Beware of False Friends between Portuguese and English
Updated: Dec 2, 2022
This is an updated version of my original post, in which I had used the term "false cognates." I had to reconsider my use of the term because, as I explain below, "cognate" means "born together," that is, born of the same root from an original language. After giving this more thought, I have come to the conclusion that it doesn't make sense to say that two words are false cognates--two words either have the same origin or they do not. I use the term "false friends" instead.
A few years ago, an NPR reporter was interviewing Brazilians about their perceptions of the state of the nation. We heard a few seconds of one interview, when the interviewee used the word decepção to describe how he was feeling about the government. The translation offered was "deception." I screamed at the radio. No, decepção does not mean deception! It means disappointment. Big difference. I wrote to NPR at that time to complain and ask that they exert greater care while translating from other languages. I received no response.
I recently saw a job post which I believe was written by a native speaker of Portuguese, possibly from Brazil. It asked applicants to indicate their "salary pretension," which makes no sense in English but makes sense if you speak Portuguese. "Pretensão" refers to what ones intends to do or to be. For example, the old-fashioned question a father may pose to his daughter's suitor in Portuguese would be quais são as suas pretensões com a minha filha? or "what are your intentions regarding my daughter?" In the job post, the writer probably meant "please state your salary requirement." It is not a good idea to assume a Latinate word will work between English and Portuguese. It is always best to check, and I recommend using a reputable dictionary. (If you follow me on Twitter, you know I am not a fan of machine translation.)
Beginning learners studying English in Brazil are always taught a number of word pairs between English and Portuguese that look similar but carry different meaning. I remember learning very early on that "actually" does not mean atualmente and "parent" does not mean parente. Learners are also taught such pairs are called "false cognates." In this post, I will not use this term, and here is why.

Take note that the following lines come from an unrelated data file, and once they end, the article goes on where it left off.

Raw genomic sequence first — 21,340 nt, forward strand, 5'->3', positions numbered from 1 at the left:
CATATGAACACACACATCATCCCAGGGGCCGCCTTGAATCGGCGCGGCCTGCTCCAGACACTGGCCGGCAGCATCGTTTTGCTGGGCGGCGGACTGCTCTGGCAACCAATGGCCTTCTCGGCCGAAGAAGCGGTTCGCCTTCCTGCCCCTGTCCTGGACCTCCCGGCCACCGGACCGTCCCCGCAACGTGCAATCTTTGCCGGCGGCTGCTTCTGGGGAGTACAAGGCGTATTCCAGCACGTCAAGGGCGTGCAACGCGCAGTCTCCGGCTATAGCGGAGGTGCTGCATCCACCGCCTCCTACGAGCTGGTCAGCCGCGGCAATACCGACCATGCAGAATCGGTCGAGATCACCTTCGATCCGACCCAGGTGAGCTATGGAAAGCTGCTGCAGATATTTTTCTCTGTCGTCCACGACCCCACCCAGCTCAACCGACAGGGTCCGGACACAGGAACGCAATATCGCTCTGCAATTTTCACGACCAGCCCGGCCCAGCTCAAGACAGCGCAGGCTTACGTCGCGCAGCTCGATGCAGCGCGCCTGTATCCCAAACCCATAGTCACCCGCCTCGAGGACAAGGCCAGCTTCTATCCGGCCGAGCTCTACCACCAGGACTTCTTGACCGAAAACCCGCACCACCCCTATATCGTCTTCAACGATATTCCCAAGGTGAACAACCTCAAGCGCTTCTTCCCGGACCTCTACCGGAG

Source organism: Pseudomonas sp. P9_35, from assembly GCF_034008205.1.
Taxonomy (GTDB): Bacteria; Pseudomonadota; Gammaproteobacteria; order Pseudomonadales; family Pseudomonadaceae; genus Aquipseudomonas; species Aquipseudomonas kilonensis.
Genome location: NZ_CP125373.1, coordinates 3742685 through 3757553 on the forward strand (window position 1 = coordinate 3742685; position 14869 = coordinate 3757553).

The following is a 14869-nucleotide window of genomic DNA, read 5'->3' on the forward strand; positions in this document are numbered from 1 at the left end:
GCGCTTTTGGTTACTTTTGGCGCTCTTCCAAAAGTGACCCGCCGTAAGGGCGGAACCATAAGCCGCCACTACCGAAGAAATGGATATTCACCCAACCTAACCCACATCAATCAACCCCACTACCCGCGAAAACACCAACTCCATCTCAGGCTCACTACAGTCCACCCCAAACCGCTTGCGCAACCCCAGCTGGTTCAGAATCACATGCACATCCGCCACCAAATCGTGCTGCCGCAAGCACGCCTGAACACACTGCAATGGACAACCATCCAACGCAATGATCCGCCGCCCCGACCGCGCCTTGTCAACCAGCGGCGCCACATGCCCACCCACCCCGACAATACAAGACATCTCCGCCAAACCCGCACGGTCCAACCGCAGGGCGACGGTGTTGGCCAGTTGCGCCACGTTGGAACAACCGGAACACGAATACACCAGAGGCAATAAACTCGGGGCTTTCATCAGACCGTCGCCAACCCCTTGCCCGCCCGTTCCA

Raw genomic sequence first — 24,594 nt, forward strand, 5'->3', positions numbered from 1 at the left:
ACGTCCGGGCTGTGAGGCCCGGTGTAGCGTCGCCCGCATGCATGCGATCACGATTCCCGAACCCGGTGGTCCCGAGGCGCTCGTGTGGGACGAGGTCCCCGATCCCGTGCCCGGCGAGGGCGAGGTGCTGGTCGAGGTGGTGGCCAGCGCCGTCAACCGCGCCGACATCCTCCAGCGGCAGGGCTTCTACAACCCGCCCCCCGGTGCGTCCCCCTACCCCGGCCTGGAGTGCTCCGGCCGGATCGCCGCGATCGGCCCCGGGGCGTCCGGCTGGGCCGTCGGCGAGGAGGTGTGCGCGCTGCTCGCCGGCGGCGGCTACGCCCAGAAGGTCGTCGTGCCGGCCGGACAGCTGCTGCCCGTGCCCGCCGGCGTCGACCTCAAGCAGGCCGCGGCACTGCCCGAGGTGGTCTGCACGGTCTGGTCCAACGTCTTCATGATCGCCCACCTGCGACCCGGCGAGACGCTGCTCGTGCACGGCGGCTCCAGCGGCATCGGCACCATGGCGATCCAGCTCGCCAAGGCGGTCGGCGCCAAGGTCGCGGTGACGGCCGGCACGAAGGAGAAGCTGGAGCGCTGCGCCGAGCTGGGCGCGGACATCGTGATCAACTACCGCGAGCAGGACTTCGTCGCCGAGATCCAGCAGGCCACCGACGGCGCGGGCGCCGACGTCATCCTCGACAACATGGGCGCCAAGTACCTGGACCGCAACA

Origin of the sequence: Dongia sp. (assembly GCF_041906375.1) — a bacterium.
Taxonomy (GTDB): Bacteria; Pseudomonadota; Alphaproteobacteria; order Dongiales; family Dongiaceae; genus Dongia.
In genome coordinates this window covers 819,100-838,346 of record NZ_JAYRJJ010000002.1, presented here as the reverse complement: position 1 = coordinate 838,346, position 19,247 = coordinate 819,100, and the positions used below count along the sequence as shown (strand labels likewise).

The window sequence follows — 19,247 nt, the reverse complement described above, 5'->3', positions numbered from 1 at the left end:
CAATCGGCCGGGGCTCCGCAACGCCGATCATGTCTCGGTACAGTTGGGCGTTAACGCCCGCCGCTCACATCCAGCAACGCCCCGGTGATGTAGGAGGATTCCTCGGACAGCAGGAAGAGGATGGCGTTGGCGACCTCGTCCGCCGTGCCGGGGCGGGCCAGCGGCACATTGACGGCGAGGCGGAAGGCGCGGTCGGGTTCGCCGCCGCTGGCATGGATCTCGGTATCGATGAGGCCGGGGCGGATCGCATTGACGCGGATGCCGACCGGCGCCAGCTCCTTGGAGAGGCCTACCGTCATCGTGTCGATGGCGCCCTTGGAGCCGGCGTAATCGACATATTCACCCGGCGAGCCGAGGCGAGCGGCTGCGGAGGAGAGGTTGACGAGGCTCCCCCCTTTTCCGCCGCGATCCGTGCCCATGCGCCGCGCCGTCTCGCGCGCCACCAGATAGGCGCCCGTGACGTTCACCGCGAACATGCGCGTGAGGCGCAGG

The word cognate means "born together." Word pairs like idea/ideia and vision/visão are cognates because they share the same root. Idea/ideia come from Greek via Latin, vision/visão come from Latin.
The term "false cognates" is often used in textbooks to refer to pairs of words in different languages that share the same origin but not the same meaning because it has changed over time in one or more of the languages. Decepção, from my example above, does come from the Latin dēcipiō meaning to deceive, but in Portuguese it did not retain its original meaning. However, I have decided not to call "deception" a false cognate of decepção because the two words are indeed cognates. They do share the same etymology. Some Brazilian researchers use the term cognatos enganosos, or "misleading cognates," to refer to such pairs, which I think is an apt way to describe them. In this post, I will be referring to such cognates as "false friends," also a commonly used term to refer to cognates that are not synonymous across languages.
Below I list a cognates between Portuguese and English that are not synonymous. There are many more such false friends, and you will be able to find them on the internet.
You will notice all the words listed originated from Latin. Some of these words have more than one meaning in English or in Portuguese or in both. For example, one of the meanings of "prejudice" is, according to the Merriam-Webster dictionary, "injury or damage resulting from some judgment or action of another in disregard of one's rights." In that sense, "prejudice" is similar to prejuízo in the modern use of the word. However, "prejudice" is used most commonly to mean a preconceived idea, a bias against a person or group, whereas prejuízo in modern Portuguese means financial or material loss. I am considering the Portuguese words above false friends on the basis of the most common meaning of the words in modern usage, both in English and in Portuguese.
I need to highlight a different sort of of false friend: the words straight and estreito. This pair is not on the list above because the two words are not cognates, that is, they don't share the same origin. "Straight" is the Old English past participle of the verb stretch, whereas estreito comes from Latin and means narrow. Such pairs are potentially misleading if one is translating between Portuguese and English because of the similarity in their spelling and pronunciation. In fact, I have seen estreito mistranslated as "straight."
I want to thank the very sharp and always attentive Jane Camoleze for her help with the technical definition of false cognates and its distinction from non-cognate false friends.
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